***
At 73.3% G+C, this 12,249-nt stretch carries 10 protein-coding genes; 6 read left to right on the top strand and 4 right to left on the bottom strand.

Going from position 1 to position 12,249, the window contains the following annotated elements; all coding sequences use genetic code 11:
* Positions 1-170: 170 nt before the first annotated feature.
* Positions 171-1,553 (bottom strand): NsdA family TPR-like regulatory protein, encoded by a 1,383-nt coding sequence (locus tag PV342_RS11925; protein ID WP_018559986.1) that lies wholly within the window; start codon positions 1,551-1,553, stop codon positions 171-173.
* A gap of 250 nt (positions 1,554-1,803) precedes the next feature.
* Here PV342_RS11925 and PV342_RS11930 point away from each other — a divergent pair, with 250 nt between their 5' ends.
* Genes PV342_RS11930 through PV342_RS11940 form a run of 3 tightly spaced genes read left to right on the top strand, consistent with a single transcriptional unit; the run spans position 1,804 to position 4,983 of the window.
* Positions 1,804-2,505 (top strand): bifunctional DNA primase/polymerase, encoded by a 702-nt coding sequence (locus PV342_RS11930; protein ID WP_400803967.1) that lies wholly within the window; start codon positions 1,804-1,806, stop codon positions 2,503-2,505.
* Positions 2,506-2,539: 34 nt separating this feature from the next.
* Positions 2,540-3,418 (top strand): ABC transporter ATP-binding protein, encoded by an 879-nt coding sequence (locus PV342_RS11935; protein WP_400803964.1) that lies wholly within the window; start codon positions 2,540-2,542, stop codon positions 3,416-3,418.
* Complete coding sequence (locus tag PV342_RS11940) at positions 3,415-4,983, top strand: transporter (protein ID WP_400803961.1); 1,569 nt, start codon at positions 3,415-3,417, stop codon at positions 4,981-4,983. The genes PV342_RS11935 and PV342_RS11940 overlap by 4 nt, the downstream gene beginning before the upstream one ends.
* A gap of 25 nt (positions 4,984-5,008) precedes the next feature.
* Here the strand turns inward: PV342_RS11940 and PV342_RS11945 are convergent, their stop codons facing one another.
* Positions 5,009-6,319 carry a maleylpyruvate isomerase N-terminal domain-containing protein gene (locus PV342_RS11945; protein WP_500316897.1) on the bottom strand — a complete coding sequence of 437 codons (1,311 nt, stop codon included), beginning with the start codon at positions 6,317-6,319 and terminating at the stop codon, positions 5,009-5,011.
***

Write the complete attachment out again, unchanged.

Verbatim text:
At 73.3% G+C, this 12,249-nt stretch carries 10 protein-coding genes; 6 read left to right on the top strand and 4 right to left on the bottom strand.

Going from position 1 to position 12,249, the window contains the following annotated elements; all coding sequences use genetic code 11:
* Positions 1-170: 170 nt before the first annotated feature.
* Positions 171-1,553 (bottom strand): NsdA family TPR-like regulatory protein, encoded by a 1,383-nt coding sequence (locus tag PV342_RS11925; protein ID WP_018559986.1) that lies wholly within the window; start codon positions 1,551-1,553, stop codon positions 171-173.
* A gap of 250 nt (positions 1,554-1,803) precedes the next feature.
* Here PV342_RS11925 and PV342_RS11930 point away from each other — a divergent pair, with 250 nt between their 5' ends.
* Genes PV342_RS11930 through PV342_RS11940 form a run of 3 tightly spaced genes read left to right on the top strand, consistent with a single transcriptional unit; the run spans position 1,804 to position 4,983 of the window.
* Positions 1,804-2,505 (top strand): bifunctional DNA primase/polymerase, encoded by a 702-nt coding sequence (locus PV342_RS11930; protein ID WP_400803967.1) that lies wholly within the window; start codon positions 1,804-1,806, stop codon positions 2,503-2,505.
* Positions 2,506-2,539: 34 nt separating this feature from the next.
* Positions 2,540-3,418 (top strand): ABC transporter ATP-binding protein, encoded by an 879-nt coding sequence (locus PV342_RS11935; protein WP_400803964.1) that lies wholly within the window; start codon positions 2,540-2,542, stop codon positions 3,416-3,418.
* Complete coding sequence (locus tag PV342_RS11940) at positions 3,415-4,983, top strand: transporter (protein ID WP_400803961.1); 1,569 nt, start codon at positions 3,415-3,417, stop codon at positions 4,981-4,983. The genes PV342_RS11935 and PV342_RS11940 overlap by 4 nt, the downstream gene beginning before the upstream one ends.
* A gap of 25 nt (positions 4,984-5,008) precedes the next feature.
* Here the strand turns inward: PV342_RS11940 and PV342_RS11945 are convergent, their stop codons facing one another.
* Positions 5,009-6,319 carry a maleylpyruvate isomerase N-terminal domain-containing protein gene (locus PV342_RS11945; protein WP_500316897.1) on the bottom strand — a complete coding sequence of 437 codons (1,311 nt, stop codon included), beginning with the start codon at positions 6,317-6,319 and terminating at the stop codon, positions 5,009-5,011.